Zwelethu Mthethwa's photograph forms part of the exhibition "Our Lady" at the SA National Gallery. Picture: Catherine Rice/ANA

Cape Town - The curator of an exhibition which features murder accused Zwelethu Mthethwa’s artwork has defended her decision to include him in an exhibition at the South African National Gallery in Cape Town.

Mthethwa, an internationally renowned artist, is currently on trial in the Western Cape High Court for allegedly kicking and beating to death 23-year-old sex worker Nokuphila Kumalo in April, 2013.

Kirsty Cockerill, one of the curators of the exhibition entitled “Our Lady”, said the decision to show the work was a carefully considered plan to “open dialogue”.

“Curators are not judges, and museums are not courtrooms”.

The exhibition coincides with the campaign 16 Days of Activism aimed at raising awareness around the high rate of violent crimes against women and children.

Mthethwa’s photograph “Untitled (from Hope Chest series) 2012” depicts an unnamed woman, wearing a blue dress, and sitting atop a large wooden box.

The adjacent description says “this work explores the relationship between women and the chests which function both as a prestige object and as containers for precious objects” and are traditionally a gift from the woman’s family before she marries.

It further says that Mthethwa’s “unnamed subjects read as a typological series, suggestive of an antropological approach to documenting the ‘other’. This type of photographic strategy has received broad criticism by many who view it as a violent approach to portraying the subject as a type rather than an individual”.

Cockerill said that on the one hand the photograph was beautiful, but “on the other hand it’s very uncomfortable”.

She said the curators of the exhibition had considered the fact that Mthethwa is accused of murdering a woman, but felt they should “open up dialogue rather than pretend these problems in society don’t exist”.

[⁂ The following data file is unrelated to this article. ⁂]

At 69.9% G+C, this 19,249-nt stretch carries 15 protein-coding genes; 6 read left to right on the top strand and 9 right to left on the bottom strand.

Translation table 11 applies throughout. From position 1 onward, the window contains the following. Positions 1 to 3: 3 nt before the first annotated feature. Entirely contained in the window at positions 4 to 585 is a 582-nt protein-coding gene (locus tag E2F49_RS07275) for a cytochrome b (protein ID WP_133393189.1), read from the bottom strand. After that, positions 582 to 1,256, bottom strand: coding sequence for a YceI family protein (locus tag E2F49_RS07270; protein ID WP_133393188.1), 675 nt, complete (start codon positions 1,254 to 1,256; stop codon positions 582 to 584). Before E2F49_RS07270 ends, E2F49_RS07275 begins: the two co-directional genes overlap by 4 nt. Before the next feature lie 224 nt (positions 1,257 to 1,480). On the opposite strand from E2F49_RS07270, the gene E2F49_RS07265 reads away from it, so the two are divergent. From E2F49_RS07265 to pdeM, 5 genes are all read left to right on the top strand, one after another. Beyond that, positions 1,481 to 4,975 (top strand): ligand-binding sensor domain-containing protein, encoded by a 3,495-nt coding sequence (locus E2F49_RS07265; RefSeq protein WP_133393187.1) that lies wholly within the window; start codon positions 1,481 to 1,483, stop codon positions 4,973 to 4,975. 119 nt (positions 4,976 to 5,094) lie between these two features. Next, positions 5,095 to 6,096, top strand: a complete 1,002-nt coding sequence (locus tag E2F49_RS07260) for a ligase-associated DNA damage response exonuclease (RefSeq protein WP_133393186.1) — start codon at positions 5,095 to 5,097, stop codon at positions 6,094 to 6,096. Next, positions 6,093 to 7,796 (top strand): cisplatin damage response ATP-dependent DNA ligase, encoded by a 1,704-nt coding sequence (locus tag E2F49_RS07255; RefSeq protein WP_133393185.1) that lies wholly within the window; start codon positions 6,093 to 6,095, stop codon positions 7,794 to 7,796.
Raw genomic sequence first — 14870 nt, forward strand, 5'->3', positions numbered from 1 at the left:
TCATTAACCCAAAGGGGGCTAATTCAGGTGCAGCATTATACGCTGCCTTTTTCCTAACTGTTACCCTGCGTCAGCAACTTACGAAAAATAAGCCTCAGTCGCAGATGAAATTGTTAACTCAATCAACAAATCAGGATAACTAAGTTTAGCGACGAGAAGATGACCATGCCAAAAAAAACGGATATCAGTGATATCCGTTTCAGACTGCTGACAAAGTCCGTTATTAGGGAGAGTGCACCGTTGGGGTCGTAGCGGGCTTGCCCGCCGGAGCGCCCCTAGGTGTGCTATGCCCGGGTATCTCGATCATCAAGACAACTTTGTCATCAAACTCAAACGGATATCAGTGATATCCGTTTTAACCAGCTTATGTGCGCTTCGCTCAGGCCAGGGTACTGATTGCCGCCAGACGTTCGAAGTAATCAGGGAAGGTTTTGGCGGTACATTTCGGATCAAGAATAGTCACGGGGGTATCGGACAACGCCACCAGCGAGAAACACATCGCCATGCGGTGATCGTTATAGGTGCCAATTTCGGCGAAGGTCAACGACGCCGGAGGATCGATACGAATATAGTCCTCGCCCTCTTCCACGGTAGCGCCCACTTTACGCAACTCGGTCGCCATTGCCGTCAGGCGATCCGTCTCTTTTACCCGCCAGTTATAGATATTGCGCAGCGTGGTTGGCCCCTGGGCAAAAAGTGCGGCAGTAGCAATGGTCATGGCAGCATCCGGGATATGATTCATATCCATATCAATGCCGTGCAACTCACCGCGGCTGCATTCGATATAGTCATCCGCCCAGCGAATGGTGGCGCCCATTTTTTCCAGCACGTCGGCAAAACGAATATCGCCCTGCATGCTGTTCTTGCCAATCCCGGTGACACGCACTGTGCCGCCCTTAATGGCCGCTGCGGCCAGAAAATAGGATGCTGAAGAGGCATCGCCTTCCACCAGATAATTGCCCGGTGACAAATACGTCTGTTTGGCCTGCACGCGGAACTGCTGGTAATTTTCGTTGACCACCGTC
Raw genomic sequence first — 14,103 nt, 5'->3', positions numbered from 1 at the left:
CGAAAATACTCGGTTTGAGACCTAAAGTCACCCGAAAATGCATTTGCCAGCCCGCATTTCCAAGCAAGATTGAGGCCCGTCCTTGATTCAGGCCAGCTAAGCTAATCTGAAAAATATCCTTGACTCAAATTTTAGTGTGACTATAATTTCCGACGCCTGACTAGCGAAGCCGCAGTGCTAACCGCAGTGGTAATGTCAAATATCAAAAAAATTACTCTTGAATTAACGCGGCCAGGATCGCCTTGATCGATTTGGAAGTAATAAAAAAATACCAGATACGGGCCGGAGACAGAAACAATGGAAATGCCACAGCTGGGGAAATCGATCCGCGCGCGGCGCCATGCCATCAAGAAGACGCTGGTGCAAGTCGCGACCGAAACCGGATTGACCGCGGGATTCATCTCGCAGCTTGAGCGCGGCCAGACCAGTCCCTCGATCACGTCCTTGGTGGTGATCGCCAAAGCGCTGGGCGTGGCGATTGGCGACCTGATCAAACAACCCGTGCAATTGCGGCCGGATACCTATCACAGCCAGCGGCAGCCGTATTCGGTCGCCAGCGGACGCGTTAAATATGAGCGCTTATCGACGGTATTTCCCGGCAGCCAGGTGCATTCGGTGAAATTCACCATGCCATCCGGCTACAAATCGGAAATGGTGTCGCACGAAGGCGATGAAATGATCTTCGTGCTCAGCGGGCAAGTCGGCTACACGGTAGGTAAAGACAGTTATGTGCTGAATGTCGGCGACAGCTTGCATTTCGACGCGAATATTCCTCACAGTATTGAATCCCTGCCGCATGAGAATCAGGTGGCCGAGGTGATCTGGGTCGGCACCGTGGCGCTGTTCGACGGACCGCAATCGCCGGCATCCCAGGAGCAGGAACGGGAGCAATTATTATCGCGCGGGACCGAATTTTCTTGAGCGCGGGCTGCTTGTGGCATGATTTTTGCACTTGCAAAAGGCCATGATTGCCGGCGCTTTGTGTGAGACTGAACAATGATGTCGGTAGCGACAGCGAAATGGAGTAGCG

“A lot of the art world has veered away from it. But, we feel we cannot be judge or jury.”

When sex workers rights group SWEAT was contacted for comment, they said they had been unaware of the exhibition.

The trial against Mthethwa drew protests from sex workers at the start of the trial who had hoped to give 23-year-old victim Nokuphila a voice, but their presence has faded as the trial continues to drag on.

On Monday morning, Mthethwa appeared at the Western Cape High Court where his defence was granted an application to reopen its case.

Defence lawyer William Booth had argued that they had received “very important” information since it closed its case earlier this month, and wanted to call prominent psychiatrist, Professor Tuviah Zabow, to testify.

Booth told the court that Mthethwa had maintained during instructions that he could not recall the events of the 13th and 14th of April 2013.

All he could remember was that he was at The Corner Lounge in Gugulethu on the afternoon of April 13 where he paid for R2 016 worth of alcohol.

Booth, after receiving the new information, said he had approached Professor Zabow to assist with a psychological report. Zabow consulted with the accused on November 9.

He has insisted that the new “crucial evidence” would be “in the interests of justice” as “the information that had now been obtained indicated that his (Mthethwa’s) not being able to recall events had in fact occurred on previous occasions”.

Senior State prosecutor Christenus van der Vijver questioned why the defence had waited three years to introduce this new evidence and said Zabow’s evidence would be hearsay. “You cannot have your cake and eat it”.

Judge Patricia Goliath granted the application, however, and the court adjourned until Wednesday when Zabow is expected to testify.

African News Agency